Behind the scenes with the Buxton Athletic Club
- Credit: Archant
Dynamic and thriving, Buxton Athletic Club proves that there is a desire to engage in sport, whatever your age or level of ability.
When the fledgling Buxton Athletic Club organised its Carnival Race in 1978, the entry included international runner Mike Tagg, who duly won the event. One of Buxton AC’s founder members, Chris Bent, got chatting to Brendan Foster, then England’s premier long-distance runner, who had come along to support his friend Tagg.
‘I talked to Brendan at the end of the race,’ says Chris, ‘and said that I would like to create here what he had created in Gateshead. At that time Gateshead was the top club in Britain.’
In 2017, 40 years after Buxton Athletic Club was formed, the dream was finally realised. ‘It took 40 years but we were the top club in Britain!’ Chris exclaimed. ‘English Athletics’ Club of the Year, it had come full circle!’
Whilst the dream had come true for Chris, he was quick to point out that this was an achievement brought about by others who are committed whole-heartedly to the club. There was a tremendous spirit of community that I experienced when I was warmly welcomed to their Litton Christmas Cracker Fell Race on a frosty morning back in February after the race had been postponed from the previous December when the roads had been impassable.
‘I actually moved away to Essex in 1985, for nearly 30 years, because of work,’ Chris continued, ‘and returned to find a club that was absolutely thriving due to Sheila Bradley. She really is the heartbeat of the club.’
Chris, who has always been a keen runner, was a member of Salford Harriers before moving to Buxton in 1977. ‘There were lots of runners in Buxton, so we thought that maybe we could have a club here. It would also be a lot more convenient for me not to have to get to Manchester all the time.
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‘We organised a get-together outside the swimming pool in Buxton on 9th June 1977 and a handful of people turned up. There was a guy called Eric Mitchell who was a top fell runner at that time. He took a group up to Solomon’s Temple and we had our daughter Alison with us, she was six months old at the time and in her pram, and I ran around the gardens with some people who were complete novices to running.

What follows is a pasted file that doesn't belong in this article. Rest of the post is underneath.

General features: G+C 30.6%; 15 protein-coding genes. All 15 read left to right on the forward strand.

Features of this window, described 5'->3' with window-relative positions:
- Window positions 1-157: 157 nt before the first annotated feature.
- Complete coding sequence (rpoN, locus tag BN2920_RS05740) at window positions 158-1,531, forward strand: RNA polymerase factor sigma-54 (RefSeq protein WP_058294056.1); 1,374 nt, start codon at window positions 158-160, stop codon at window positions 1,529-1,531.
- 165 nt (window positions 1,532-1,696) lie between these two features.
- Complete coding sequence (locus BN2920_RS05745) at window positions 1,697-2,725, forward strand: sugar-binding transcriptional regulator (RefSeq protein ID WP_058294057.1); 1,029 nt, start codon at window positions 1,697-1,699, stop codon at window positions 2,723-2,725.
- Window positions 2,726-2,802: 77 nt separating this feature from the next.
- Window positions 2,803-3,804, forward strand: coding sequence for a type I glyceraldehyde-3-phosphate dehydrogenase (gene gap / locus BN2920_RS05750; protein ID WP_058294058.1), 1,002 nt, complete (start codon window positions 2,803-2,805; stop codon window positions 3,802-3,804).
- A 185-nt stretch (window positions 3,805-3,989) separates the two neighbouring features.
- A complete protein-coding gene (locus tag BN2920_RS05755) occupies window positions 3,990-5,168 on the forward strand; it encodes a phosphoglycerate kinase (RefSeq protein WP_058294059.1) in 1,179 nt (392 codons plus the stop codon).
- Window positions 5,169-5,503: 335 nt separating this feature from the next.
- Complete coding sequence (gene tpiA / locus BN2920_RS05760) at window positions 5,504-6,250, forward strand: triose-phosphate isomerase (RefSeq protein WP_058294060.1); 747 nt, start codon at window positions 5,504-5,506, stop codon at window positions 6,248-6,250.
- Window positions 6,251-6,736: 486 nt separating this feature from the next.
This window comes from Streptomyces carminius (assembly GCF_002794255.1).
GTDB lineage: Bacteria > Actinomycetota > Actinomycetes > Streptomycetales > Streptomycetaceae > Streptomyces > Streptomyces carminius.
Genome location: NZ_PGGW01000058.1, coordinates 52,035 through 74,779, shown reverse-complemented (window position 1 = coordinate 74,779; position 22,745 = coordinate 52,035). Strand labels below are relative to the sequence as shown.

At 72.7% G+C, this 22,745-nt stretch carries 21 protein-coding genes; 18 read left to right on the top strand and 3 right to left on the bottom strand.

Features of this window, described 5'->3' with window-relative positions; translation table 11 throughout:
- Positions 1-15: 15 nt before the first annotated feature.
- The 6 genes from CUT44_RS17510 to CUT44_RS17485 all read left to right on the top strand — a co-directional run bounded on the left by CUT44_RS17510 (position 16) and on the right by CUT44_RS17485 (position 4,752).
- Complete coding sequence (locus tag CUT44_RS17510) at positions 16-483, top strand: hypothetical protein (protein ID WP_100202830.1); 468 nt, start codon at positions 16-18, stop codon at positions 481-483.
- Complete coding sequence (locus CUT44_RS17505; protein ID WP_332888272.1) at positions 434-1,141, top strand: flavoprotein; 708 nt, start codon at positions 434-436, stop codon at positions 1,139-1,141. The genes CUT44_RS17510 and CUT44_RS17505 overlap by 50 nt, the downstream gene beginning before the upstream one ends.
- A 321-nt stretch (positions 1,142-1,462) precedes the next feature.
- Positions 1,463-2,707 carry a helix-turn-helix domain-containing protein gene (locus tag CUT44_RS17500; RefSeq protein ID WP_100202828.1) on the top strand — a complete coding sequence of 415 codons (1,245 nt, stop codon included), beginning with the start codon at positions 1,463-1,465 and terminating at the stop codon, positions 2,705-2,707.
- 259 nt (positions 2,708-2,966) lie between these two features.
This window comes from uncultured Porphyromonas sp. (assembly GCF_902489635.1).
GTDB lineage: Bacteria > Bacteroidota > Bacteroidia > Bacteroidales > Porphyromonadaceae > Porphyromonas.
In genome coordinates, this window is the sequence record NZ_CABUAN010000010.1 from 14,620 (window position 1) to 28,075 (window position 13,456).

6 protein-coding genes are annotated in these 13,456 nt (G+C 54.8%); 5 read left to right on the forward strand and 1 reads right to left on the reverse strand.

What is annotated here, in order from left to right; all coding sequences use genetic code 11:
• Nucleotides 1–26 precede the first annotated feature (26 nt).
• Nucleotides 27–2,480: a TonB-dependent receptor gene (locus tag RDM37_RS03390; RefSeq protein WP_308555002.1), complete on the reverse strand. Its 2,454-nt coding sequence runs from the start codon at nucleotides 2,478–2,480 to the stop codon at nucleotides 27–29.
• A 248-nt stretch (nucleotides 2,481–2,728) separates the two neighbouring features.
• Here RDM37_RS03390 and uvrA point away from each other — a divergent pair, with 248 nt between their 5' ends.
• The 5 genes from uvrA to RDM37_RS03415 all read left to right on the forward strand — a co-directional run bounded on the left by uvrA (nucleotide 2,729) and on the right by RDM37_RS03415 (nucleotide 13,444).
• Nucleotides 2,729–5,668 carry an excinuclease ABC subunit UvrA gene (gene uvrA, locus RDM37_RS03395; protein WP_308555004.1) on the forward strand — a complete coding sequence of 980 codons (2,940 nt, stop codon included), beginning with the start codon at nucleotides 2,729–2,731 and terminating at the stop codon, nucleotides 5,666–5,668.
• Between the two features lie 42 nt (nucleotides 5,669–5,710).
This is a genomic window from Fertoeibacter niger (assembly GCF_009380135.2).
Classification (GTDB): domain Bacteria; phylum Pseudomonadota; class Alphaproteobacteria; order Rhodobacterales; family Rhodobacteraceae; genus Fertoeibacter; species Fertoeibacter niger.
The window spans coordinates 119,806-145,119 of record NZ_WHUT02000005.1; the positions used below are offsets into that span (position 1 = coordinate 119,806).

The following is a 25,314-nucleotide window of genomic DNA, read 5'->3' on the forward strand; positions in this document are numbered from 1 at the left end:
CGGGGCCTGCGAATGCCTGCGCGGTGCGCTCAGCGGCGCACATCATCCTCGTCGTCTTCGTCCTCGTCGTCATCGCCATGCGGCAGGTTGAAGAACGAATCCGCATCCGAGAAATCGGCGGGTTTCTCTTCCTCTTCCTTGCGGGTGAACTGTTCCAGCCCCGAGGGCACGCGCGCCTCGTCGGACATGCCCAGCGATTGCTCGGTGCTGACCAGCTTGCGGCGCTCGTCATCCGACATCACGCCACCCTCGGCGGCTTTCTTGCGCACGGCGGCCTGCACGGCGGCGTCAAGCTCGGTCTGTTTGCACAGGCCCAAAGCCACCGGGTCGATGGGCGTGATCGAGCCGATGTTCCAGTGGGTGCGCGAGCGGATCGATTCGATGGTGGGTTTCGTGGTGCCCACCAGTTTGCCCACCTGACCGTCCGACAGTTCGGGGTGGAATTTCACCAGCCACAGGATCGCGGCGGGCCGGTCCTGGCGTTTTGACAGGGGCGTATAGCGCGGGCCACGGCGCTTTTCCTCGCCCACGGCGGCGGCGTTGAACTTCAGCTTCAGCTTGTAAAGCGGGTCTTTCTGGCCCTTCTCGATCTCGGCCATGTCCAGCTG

‘It just went from there. Suddenly we were quite a strong local club – one of the few at that time. There was Derby, Matlock, Dark Peak Fell Runners and us, just four clubs in Derbyshire. Now there are hundreds of clubs across the county.
‘When I came back I was elected chairman almost immediately, probably to link the past with the present. We didn’t have a junior section in the early days but the junior section we have now is thriving and we have international runners in our junior section.’
Both juniors and seniors were competing at the Litton meeting, a new event in the Buxton AC calendar. The strength of the club is in its sense of community with family members taking part in both races, or organising on this occasion.
‘We are very much a family club,’ Chris added. ‘When we had the 40th birthday celebrations at the Palace in Buxton, we had lots of memorabilia on show including the cupid board: a significant group of people have met their partners through the club and their children have run for the club.’
Club secretary Sheila Bradley, who at one time competed in ultra-marathon distance races, joined the club in 1989, after Chris had moved a way.
‘The club was relatively small then and the person who really encouraged me to explore and discover this wonderful Peak District area was Pat Grundy. He was a founder member, ran with the club for a long time, and liked to show everybody the area. Within a couple years I became secretary. I had a four-year break and then became secretary again and have been for the past 25 or 26 years.
‘My husband Jim is life-long President. He was also a founder member and has carried out various roles such as press secretary and club secretary. We’ve always been involved with the club.’
And the club has grown enormously during that time, particularly following the home Olympic Games in 2012.
‘When I joined the club had 30 to 40 members and we currently have around 200. Six years ago, on the back of the Olympics, Jim decided that he would like to put something back into athletics and suggested that we organise a 5K event around the Pavilion Gardens in Buxton. We got the approval of the committee and we now get 80 to 100 people there every month.